Part III students are required to submit four essays and a Dissertation, as follows:
- A Research Paper of not more than 5,000 words (all word counts here include footnotes but exclude bibliography), on a topic chosen in discussion with the supervisor and approved by the HPS Board. The Research Paper must fall into one of the ten designated subject areas. It is due on the Monday of Week 7 in Michaelmas Term.
- Two Set Essays, each of not more than 2,500 words, covering topics treated in the Part III/MPhil lectures. The list of questions will be issued at the end of Week 5 of Lent Term, and the essays will be due at the end of Week 6. Choose two questions from a list of twelve.
- A Critical Literature Review of between 3,000 and 5,000 words, on a topic chosen in discussion with the supervisor and approved by the HPS Board. This essay will be a critical exposition and analysis of the existing literature on a well-defined topic. It is intended to support the work for the Dissertation, even though it is allowable to write the Dissertation on a different subject. The Critical Literature Review is due at the end of Week 8 of Lent Term.
- A Dissertation, of not more than 15,000 words, on a topic chosen in discussion with the supervisor and approved by the HPS Board. The Dissertation is due at the end of Week 6 of Easter Term.
The Research Paper and the Dissertation must be in different subject areas. Any use of the Research Paper, the Set Essays or the Critical Literature Review in the Dissertation has to be appropriately referenced, just like any other primary or secondary source.
Senior members and associates of the Department supervise work for the Critical Literature Review, Research Paper and Dissertation. Supervisions are not available for the Set Essays but are offered for the seminars on which the Set Essays are based.
The Department publishes a list of members of the Department and associates who are willing to supervise Part III work, together with the topics on which they are prepared to supervise.
If you would like to work with an external supervisor – someone who is not a member of the Department – you must obtain permission from the Part III Manager.
Your supervisors will see you on a very regular basis, but it is up to you to schedule those meetings according to your needs. As a rule of thumb, you can expect the following supervisions:
- 3 for the Research Paper;
- 4 for the topics in the Part III/MPhil lectures, in groups of 2–3, but none for the two Set Essays themselves;
- 2 for the Critical Literature Review;
- 4 for the Dissertation.
Supervisions are designed to provide you with the opportunity to set your own agenda for your studies. The supervisor's job is to support your research, not to grade your work; your submitted work will be examined by others. Your supervisor for any one piece of work is never allowed to examine it too.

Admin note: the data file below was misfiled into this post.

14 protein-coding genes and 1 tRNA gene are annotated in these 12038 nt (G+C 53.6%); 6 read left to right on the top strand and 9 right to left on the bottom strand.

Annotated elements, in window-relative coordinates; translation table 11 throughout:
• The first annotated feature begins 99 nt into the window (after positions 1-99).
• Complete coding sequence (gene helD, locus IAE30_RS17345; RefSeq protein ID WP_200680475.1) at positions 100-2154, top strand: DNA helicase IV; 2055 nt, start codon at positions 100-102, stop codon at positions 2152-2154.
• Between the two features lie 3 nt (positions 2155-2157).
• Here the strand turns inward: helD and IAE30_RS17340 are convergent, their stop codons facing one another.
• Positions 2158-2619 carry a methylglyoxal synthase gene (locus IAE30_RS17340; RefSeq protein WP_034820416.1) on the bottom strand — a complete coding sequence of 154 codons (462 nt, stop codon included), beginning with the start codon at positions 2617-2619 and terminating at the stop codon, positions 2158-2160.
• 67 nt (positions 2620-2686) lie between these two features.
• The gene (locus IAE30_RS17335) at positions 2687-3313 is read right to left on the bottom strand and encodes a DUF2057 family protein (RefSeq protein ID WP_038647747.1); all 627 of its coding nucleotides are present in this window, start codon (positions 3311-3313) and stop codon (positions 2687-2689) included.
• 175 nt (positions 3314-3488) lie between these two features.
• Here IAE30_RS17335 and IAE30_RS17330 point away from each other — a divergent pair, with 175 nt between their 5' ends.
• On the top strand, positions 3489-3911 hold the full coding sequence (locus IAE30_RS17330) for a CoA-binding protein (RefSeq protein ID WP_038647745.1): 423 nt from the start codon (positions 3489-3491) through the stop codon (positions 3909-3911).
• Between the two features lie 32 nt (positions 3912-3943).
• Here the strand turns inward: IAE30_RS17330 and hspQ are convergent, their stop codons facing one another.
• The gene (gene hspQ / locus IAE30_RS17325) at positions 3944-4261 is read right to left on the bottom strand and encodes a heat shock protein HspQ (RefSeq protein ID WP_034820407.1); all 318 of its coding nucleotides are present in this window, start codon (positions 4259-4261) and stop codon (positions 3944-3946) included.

You are not permitted to work with the same supervisor for more than two pieces of coursework.
At the beginning of the year you will be given a set of topic forms for the Research Paper, Critical Literature Review and Dissertation. Extra copies are available from the Departmental Office.
You should complete each form by stating the topic and selecting one of the ten subject areas. You should then ask your supervisor to sign the form. If your supervisor is not a member of the Department, ask the Part III Manager to sign the form as well.
The deadline for submitting each form to the Departmental Office is shown on key dates and deadlines and on the form itself.
Changing the topic
To change the topic, subject area or supervisor of the Research Paper, Critical Literature Review or Dissertation after you have submitted the topic form you must apply for permission; permission is not automatically granted.
To change the topic, you should retrieve the topic form from the Departmental Office and write your new topic on the back. Your supervisor should then sign the form to indicate their approval of the change and note any need for a change in examiners. See key dates and deadlines for the last dates for changing topics.
To change the subject area or supervisor, you should complete the. The request must be approved by the Part III Manager.
The University and the Department of History and Philosophy of Science take plagiarism very seriously. Please read our advice about what plagiarism is and how to avoid it.
The Department uses the text-matching software Turnitin UK to blanket screen all student work submitted in Moodle.
If you are planning to collect data from human participants, or use data collected from human participants, you will need to plan well in advance to ensure that you have obtained ethical approval before starting work on your project and have given consideration to how you are going to handle the information you collect.
You should submit two copies of each essay and the dissertation to the Departmental Office before 12noon on the day of the deadline. They should have numbered pages, footnotes and a bibliography. They should be printed single sided and should be securely bound or stapled.
The essays and dissertation will be marked anonymously, so it is important that your name does not appear anywhere on them.
Each copy should have a cover sheet stating the title of the essay or dissertation, the number of words and the name of the supervisor. You should also submit a completed submission form. Cover sheets and submission forms will be available on Moodle.
In addition, you are required to upload your examined work to the 'HPS Part III Coursework' site on Moodle. Examiners may use this to confirm the word count and check for derivative passages. Please note:
- The file you upload must be exactly the same as the printed copies. It should include the bibliography and any images.